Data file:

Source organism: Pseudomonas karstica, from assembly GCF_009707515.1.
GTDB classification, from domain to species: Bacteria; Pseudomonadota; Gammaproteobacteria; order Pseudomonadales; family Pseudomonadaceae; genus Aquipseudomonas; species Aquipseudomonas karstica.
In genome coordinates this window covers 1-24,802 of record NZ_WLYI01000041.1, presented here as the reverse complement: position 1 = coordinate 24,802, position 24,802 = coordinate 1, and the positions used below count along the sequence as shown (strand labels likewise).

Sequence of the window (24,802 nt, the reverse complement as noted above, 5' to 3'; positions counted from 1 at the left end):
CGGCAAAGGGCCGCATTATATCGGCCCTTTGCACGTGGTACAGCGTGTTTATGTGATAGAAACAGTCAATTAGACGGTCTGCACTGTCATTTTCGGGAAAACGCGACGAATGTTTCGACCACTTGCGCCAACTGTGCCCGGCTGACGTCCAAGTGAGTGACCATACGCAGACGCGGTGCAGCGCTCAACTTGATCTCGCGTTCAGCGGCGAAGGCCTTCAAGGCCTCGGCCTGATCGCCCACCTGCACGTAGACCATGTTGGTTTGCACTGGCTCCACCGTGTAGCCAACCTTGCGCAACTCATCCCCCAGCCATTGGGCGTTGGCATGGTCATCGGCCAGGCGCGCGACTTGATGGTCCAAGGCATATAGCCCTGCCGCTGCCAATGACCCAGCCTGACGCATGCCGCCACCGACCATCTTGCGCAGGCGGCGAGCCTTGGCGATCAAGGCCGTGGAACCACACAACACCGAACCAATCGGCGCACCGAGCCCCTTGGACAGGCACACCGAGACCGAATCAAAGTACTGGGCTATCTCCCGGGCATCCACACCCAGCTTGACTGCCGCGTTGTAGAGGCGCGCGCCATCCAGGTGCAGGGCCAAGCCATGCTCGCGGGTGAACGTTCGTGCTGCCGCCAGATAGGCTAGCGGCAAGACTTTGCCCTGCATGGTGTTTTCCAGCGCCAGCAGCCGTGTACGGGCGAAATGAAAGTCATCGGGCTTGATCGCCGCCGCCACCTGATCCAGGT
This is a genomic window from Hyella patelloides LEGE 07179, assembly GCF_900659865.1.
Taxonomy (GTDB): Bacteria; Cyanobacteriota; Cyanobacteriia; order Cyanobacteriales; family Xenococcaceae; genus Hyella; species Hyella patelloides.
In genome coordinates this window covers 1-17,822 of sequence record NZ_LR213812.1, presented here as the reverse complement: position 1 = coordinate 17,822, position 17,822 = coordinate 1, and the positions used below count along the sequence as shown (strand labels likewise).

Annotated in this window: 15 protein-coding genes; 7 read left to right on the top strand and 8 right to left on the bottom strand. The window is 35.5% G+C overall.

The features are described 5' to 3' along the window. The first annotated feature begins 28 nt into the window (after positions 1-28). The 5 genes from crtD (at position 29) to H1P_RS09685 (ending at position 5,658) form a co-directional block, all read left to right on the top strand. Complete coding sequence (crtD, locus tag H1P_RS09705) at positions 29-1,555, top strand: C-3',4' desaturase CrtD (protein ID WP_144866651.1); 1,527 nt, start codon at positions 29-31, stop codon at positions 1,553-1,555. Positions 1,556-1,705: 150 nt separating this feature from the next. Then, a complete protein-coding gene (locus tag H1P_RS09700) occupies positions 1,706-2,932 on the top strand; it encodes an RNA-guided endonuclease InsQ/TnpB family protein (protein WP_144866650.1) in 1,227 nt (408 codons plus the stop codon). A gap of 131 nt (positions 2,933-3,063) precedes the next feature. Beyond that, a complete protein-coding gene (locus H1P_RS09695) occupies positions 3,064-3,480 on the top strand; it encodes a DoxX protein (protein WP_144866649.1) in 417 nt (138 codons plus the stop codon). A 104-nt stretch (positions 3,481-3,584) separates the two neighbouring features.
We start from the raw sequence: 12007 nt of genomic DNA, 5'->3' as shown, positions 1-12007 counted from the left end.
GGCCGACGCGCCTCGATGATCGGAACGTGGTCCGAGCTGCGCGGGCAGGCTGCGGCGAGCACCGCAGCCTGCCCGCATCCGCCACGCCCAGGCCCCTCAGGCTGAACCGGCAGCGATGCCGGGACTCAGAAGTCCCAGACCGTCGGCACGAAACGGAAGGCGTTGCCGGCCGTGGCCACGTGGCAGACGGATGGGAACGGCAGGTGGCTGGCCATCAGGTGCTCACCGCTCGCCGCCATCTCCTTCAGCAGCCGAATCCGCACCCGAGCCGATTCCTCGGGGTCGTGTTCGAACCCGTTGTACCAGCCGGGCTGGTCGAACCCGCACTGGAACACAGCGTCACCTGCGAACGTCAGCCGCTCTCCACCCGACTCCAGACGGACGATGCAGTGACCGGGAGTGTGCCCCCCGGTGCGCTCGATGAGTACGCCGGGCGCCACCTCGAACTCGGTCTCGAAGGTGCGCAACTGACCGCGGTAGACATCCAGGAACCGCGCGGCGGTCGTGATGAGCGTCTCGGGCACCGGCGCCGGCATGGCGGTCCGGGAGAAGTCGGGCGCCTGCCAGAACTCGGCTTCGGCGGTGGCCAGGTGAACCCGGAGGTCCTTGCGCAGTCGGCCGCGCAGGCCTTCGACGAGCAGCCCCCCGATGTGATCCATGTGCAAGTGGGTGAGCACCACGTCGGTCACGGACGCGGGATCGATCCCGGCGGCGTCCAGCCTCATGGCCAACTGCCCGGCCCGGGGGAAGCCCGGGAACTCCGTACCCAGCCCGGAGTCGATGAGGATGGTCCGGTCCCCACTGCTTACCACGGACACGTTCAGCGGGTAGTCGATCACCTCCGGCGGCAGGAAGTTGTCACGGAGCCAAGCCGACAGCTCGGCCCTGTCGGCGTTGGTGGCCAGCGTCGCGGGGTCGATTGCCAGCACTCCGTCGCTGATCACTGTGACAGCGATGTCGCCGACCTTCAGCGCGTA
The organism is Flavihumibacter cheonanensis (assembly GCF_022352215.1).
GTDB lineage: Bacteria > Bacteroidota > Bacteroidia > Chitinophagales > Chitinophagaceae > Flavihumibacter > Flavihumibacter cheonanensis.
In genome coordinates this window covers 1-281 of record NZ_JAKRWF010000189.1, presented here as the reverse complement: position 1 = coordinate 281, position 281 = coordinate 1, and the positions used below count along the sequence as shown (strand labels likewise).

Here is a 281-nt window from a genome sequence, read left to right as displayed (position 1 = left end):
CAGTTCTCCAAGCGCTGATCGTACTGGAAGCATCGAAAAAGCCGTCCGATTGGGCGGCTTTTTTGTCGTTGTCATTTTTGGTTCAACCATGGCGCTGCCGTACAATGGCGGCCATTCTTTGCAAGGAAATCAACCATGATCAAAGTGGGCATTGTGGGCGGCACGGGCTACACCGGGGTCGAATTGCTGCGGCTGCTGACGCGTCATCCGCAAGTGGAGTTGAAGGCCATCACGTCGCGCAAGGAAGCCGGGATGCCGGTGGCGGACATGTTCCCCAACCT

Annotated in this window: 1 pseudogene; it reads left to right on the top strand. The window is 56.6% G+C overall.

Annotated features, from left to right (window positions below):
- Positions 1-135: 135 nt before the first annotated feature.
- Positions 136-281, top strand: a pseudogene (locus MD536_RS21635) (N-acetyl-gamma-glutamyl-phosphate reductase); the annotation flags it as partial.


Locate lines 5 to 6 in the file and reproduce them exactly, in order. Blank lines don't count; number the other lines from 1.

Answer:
CGGCAAAGGGCCGCATTATATCGGCCCTTTGCACGTGGTACAGCGTGTTTATGTGATAGAAACAGTCAATTAGACGGTCTGCACTGTCATTTTCGGGAAAACGCGACGAATGTTTCGACCACTTGCGCCAACTGTGCCCGGCTGACGTCCAAGTGAGTGACCATACGCAGACGCGGTGCAGCGCTCAACTTGATCTCGCGTTCAGCGGCGAAGGCCTTCAAGGCCTCGGCCTGATCGCCCACCTGCACGTAGACCATGTTGGTTTGCACTGGCTCCACCGTGTAGCCAACCTTGCGCAACTCATCCCCCAGCCATTGGGCGTTGGCATGGTCATCGGCCAGGCGCGCGACTTGATGGTCCAAGGCATATAGCCCTGCCGCTGCCAATGACCCAGCCTGACGCATGCCGCCACCGACCATCTTGCGCAGGCGGCGAGCCTTGGCGATCAAGGCCGTGGAACCACACAACACCGAACCAATCGGCGCACCGAGCCCCTTGGACAGGCACACCGAGACCGAATCAAAGTACTGGGCTATCTCCCGGGCATCCACACCCAGCTTGACTGCCGCGTTGTAGAGGCGCGCGCCATCCAGGTGCAGGGCCAAGCCATGCTCGCGGGTGAACGTTCGTGCTGCCGCCAGATAGGCTAGCGGCAAGACTTTGCCCTGCATGGTGTTTTCCAGCGCCAGCAGCCGTGTACGGGCGAAATGAAAGTCATCGGGCTTGATCGCCGCCGCCACCTGATCCAGGT
This is a genomic window from Hyella patelloides LEGE 07179, assembly GCF_900659865.1.